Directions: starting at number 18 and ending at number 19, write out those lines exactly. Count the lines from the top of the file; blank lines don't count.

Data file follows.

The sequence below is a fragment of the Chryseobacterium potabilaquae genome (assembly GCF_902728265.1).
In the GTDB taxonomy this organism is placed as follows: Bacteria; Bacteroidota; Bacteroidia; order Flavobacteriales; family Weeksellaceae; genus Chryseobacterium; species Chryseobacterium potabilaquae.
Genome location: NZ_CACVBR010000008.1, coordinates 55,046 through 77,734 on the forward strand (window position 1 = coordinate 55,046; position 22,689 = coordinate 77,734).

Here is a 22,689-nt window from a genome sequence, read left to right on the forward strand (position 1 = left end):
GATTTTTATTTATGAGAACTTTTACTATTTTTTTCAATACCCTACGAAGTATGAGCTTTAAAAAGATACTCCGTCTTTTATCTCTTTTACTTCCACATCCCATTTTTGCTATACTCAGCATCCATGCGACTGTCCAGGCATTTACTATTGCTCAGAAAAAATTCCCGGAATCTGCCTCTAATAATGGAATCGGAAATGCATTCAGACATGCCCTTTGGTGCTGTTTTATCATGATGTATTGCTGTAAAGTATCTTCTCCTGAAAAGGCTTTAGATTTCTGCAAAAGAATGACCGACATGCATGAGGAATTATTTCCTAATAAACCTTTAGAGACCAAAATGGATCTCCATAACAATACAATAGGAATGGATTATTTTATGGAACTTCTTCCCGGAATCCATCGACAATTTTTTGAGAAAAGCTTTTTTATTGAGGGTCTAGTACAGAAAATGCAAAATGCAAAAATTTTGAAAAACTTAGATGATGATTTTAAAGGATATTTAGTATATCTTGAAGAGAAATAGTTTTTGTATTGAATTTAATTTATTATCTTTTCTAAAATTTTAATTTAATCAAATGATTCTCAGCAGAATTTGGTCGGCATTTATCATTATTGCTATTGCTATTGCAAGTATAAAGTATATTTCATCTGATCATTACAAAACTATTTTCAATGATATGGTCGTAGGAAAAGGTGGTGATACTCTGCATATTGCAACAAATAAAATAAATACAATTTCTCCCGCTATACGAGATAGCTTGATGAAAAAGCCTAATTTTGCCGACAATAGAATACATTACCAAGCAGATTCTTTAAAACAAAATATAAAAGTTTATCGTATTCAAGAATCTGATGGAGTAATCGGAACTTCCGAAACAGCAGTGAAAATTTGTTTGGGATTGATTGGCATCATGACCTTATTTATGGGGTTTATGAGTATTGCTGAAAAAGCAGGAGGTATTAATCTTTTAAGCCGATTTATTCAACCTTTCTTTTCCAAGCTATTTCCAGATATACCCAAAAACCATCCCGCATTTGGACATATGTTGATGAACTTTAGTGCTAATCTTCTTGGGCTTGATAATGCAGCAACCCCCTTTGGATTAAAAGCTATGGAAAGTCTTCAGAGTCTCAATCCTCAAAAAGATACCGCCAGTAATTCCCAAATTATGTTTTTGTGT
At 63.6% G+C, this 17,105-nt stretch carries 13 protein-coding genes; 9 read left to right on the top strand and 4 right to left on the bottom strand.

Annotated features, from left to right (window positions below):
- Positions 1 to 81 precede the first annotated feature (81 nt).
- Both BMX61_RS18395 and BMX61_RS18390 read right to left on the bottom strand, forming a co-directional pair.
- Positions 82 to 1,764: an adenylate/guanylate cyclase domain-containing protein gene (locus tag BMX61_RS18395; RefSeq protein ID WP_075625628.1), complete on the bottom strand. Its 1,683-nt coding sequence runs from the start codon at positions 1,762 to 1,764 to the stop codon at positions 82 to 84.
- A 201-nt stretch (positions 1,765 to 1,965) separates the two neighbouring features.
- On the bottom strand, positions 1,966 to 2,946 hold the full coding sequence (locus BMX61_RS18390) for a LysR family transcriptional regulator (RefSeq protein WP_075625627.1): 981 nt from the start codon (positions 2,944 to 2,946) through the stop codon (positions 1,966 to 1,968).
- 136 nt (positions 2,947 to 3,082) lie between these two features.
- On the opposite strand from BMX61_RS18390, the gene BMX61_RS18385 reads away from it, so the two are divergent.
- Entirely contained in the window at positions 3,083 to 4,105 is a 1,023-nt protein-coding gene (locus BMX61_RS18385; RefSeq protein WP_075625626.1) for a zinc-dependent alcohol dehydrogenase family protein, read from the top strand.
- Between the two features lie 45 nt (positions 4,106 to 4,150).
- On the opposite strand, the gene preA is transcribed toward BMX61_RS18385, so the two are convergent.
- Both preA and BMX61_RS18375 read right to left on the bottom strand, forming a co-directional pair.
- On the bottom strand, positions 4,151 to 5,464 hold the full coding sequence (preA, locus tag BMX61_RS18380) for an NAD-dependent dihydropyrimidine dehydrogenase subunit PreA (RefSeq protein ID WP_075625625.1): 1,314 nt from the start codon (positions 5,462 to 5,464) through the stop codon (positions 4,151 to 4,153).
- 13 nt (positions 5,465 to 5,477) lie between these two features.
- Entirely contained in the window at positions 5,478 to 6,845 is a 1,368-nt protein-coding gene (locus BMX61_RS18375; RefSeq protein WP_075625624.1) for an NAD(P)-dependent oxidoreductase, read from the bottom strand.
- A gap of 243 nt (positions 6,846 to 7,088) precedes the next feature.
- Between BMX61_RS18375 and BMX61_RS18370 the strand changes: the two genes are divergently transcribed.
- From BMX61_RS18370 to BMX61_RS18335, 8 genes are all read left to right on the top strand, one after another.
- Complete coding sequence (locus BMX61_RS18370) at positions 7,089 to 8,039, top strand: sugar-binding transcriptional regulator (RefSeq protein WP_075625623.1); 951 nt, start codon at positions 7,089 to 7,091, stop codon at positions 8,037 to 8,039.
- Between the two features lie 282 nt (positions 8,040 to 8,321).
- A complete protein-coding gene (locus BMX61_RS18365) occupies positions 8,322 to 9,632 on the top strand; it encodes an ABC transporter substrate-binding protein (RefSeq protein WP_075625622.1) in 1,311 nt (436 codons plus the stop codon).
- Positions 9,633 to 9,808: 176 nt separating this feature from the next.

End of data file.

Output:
- Both preA and BMX61_RS18375 read right to left on the bottom strand, forming a co-directional pair.
- On the bottom strand, positions 4,151 to 5,464 hold the full coding sequence (preA, locus tag BMX61_RS18380) for an NAD-dependent dihydropyrimidine dehydrogenase subunit PreA (RefSeq protein ID WP_075625625.1): 1,314 nt from the start codon (positions 5,462 to 5,464) through the stop codon (positions 4,151 to 4,153).